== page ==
Stoke City, though, had another dismal afternoon at the office. True enough, had Victor Wanyama been sent off for a couple of industrial challenges whilst on a yellow card – his substitution was no great surprise – while the game was still competitive the texture of the match might have ended up somewhat different, but Stoke have been a combination of ineffective in attack and defensively profligate all season, a trend which is threatening to metastasise into something altogether more troubling for Mark Hughes, who was sent from the stands yesterday, not a strong look at a time when a calm hand at the tiller may be just what’s needed in the Potteries at the moment.
For Leicester City, meanwhile, reality continues to bite. The defending champions are now starting to look a little like what we might have expected them to this time last year. It is, perhaps, a reflection on the priorities of modern football that Anfield’s new stand got more attention than the champions of England but considering what happened on the pitch, perhaps Claudio Ranieri will not be overly concerned by that. This was an accomplished performance by a Liverpool team that may not win the league this season – an end game which would, let us not forget, see Liverpool sail through the title-free period that Manchester United went through between 1967 and 1993 – but they promise to at least entertain on their way. Leicester City supporters, meanwhile, should enjoy being the champions while they can. It seems vanishingly unlikely that they’ll be able to come anywhere near repeating that feat again this time around.
Arsenal, meanwhile, continue to treat their season like a combination of Chinese water torture and Christmas Day. With ninety-three minutes on the clock at The Emirates Stadium yesterday afternoon, Arsenal Fan TV was doubtlessly drooling at the thought of the words of wisdom that would pour forth from its great and good, only for a tussle between Jose Fonte and Olivier Giroud to result in Santi Cazorla belting a penalty kick past Frazer Forster to give Arsenal a first home league win of the season. Southampton decried the decision – the apparent lottery of who gets a penalty kick when this kind of thrashing around goes on from corner kicks is one of football’s great unresolvables – but they’d taken the lead thanks to a slice of luck when a shot ricocheted first off the woodwork and then off Petr Cech before bouncing in after eighteen minutes and had found enough chances to regain the lead once Laurent Koscielny had hauled Arsenal level eleven minutes later.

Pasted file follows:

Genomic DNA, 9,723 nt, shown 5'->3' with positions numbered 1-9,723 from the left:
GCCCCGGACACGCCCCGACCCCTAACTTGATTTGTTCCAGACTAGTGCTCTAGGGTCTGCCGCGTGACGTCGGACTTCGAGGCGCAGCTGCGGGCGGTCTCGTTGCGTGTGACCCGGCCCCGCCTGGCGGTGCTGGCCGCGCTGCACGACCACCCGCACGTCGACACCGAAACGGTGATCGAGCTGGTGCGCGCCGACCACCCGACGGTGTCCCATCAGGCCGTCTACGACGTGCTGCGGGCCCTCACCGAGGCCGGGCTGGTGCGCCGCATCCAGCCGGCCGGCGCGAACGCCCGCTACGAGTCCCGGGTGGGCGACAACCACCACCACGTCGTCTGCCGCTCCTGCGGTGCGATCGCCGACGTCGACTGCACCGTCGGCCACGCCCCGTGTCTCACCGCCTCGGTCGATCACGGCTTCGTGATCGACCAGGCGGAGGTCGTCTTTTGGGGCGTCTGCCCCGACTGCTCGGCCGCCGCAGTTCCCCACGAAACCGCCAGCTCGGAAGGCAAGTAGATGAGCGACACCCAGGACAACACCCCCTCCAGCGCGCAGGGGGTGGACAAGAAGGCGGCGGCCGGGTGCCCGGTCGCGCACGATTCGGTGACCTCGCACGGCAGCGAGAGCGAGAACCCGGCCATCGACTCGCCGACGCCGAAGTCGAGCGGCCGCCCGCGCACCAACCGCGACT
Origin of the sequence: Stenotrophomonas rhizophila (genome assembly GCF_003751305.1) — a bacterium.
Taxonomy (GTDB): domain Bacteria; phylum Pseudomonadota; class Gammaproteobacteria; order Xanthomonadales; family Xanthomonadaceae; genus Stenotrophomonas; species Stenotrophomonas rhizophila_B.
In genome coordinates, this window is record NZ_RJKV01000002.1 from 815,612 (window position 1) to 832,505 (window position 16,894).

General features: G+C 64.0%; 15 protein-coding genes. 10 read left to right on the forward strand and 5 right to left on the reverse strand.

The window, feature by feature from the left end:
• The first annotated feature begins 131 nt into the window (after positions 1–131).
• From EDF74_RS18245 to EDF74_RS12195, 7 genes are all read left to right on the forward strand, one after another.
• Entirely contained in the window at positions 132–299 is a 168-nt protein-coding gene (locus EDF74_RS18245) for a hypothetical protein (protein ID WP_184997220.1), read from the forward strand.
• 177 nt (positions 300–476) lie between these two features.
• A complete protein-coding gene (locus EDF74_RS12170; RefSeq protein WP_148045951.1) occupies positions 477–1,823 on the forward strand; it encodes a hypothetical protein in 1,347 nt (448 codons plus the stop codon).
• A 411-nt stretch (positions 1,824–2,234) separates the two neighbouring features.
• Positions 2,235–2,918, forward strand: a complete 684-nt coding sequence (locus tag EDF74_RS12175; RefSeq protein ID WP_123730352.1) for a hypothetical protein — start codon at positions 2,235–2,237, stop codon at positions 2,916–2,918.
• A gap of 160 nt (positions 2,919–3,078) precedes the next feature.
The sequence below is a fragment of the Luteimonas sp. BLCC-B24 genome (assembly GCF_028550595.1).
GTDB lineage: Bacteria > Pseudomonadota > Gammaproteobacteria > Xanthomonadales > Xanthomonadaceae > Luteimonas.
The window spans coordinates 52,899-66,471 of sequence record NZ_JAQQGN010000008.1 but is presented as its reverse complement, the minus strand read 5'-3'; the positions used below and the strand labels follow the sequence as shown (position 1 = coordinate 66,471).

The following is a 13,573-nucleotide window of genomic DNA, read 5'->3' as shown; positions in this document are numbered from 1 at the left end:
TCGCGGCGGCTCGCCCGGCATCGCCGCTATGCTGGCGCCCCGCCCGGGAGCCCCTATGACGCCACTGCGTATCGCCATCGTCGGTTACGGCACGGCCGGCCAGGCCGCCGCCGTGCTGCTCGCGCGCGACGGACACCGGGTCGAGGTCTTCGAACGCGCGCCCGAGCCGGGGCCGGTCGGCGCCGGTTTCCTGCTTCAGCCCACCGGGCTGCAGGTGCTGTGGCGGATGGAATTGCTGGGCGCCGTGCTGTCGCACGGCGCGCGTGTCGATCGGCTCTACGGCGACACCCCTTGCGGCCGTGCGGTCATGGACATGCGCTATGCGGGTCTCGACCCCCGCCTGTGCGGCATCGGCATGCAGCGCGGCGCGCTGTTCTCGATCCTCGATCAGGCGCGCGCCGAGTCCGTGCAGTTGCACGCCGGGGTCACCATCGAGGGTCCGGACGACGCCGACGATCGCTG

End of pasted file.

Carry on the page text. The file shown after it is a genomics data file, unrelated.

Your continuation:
It wasn’t supposed to be like this, for West Ham United. Sweeping into the Olympic Stadium was supposed to be the catalyst towards hurling the club towards the top end of the Premier League table, but just two wins in eight matches in all competitions have not been the start to the season that anybody would have particularly expected. By five and twenty to four yesterday afternoon, however, it felt as though the Slaven Bilic’s team had finally found its rhythm, with two Michail Antonio goals catapulting them into a two-nil lead against Watford. This, however, proved to be a false dawn. Two Watford goals pulled the visitors back before half-time, and two more killed the game off long before the final whistle. This was in part due to a somewhat less than inspirational performance from goalkeeper Adrian, who got in a tangle with James Collin to allow Troy Deeney to level just before half-time and, with the team’s confidence having ebbed away to nothing in the second half, getting a palm on shots from Etienne Capoue and Jose Holebas without diverting euther of them to safety doesn’t meet the requirements for near perfection required in the Premier League these days.